If you are having a true Italian night, then minestrone soup is the starter, garlic bread is the pre-starter and an Italian side salad with a bottle of Chianti is perfect.
For the garlic bread: French stick, garlic thing with ten cloves on it, butter, salt, pepper, tarragon, parsley, lemon juice and silver foil.
Separate all the garlic cloves and with a big knife lean on each one to squash it. Take the skin off and top and tail what’s left. Thinly slice one garlic clove and plonk the bits on a piece of buttered baguette (or just blend and butter the baguette). Repeat this with all pieces. More garlic the better or blend garlic, parsley, tarragon, butter, salt and pepper and lemon juice and put back in the fridge to harden. You can use chives and some mustard too. Cut the bread into ten slices (9 times) and make the crust flat by chopping the knob off. Smear butter all over one side of each slice. Then spread more butter over the garlic and make two parcels. Lay five pieces flat in one silver foil parcel, butter and garlic facing up and seal. Do the same with the other five. Then put them in the oven at 200 for ten minutes. The butter should melt down through the bread, garlic sit on top and edges be nice and crispy. Don’t put the bread back as a cylinder spear as the bits may fall off.
For the minestrone soup: Carrot, Leek, Onion, Celery, Olive Oil, Garlic, Potato, Tomato Puree, Vegetable Stock, Chopped Tomatoes, Butter or Cannelloni Beans, Spaghetti (snapped into short lengths), Savoy Cabbage, Pesto, Watercress (the whole bag), Chopped Tomato, Walnuts, Salt and Grated Cheddar Cheese.
Blend the carrot, onion and celery and fry them with garlic and potato for five minutes. Stir in the puree, stock and tomatoes and simmer for ten minutes. Lob in the beans and pasta for ten and then the cabbage and leek for the final 2. I had to add some water to dilute it a little as well. Blend the pesto ingredients to a liquid and drizzle over the soup. Muck around with this pesto sauce until it is perfect. Taste and blend and add bits and keep at it until it really does taste like pesto sauce. It is not easy to do and takes time but worth it in the end. Keep adding oil to keep the pesto runny.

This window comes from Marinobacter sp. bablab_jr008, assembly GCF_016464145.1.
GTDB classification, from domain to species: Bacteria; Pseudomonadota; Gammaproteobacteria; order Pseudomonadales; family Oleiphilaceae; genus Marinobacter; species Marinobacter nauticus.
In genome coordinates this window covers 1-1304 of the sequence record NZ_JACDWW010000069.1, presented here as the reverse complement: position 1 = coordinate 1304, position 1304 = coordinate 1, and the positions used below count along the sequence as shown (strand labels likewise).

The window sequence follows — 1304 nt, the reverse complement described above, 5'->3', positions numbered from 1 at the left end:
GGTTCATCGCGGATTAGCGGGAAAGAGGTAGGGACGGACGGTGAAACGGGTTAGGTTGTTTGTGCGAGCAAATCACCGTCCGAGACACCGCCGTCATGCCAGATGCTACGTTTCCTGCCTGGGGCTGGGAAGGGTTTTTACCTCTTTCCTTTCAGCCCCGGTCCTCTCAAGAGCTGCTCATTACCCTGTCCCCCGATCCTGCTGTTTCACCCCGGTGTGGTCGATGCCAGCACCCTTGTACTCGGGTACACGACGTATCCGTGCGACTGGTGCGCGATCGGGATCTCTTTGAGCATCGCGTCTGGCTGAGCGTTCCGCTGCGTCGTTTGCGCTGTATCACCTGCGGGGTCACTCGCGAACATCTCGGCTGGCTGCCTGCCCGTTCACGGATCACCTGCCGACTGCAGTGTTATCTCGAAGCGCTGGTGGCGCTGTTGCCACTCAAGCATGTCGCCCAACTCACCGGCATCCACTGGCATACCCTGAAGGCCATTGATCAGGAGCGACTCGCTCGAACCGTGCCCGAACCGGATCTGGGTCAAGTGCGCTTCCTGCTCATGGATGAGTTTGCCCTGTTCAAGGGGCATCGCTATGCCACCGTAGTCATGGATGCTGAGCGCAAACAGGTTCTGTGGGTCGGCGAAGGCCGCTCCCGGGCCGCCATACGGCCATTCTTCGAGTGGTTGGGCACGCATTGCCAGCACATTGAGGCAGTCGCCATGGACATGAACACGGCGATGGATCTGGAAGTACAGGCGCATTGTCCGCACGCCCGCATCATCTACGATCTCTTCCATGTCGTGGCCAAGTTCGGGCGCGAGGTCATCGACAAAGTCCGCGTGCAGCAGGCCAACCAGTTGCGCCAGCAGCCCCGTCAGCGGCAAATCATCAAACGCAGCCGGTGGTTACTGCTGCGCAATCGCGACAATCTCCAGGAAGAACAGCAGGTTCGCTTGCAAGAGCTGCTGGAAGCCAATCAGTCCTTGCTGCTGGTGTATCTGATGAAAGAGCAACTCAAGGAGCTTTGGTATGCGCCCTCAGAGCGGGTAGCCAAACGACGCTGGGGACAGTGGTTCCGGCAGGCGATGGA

For the side salad: Tortellini, Plum Tomatoes, Puree, Garlic, Red Wine Vinegar, Balsamic Vinegar, Mustard, Honey, Olive Oil, Provolone Cheese, Salami, Celery, Black Olives, Red Pepper, Red Onion, Parsley, Rosemary, Lemon Juice.
Cook the tortellini. Halve the tomatoes and grill until the skin is wrinkled and partially blackened.
For the vinaigrette, blend the tomatoes with the tomato paste, red wine vinegar, balsamic vinegar, mustard and honey until smooth and then add the olive oil and vegetable oil and season. Toss the cheese, salami, celery, olives, bell pepper, onion, parsley, rosemary and lemon juice and the tortellini. Quite often I forget the lemon juice and spices or lob it in the blender for the vinaigrette, as you can’t really taste it. You have to muck around with the vinaigrette to get it to your liking. Stirring the oil in at the end takes some of the bite out of it. You must add the olive oil to a lesser or greater degree depending on who is eating with you. The more oil you put in the more bite it takes out and dilutes the vinaigrette. Alternatively, do it as instructed and add the vinaigrette half way through. That way you get the salad as it stands and a salad with vinaigrette and can compare the two. Drizzle the salad with the vinaigrette.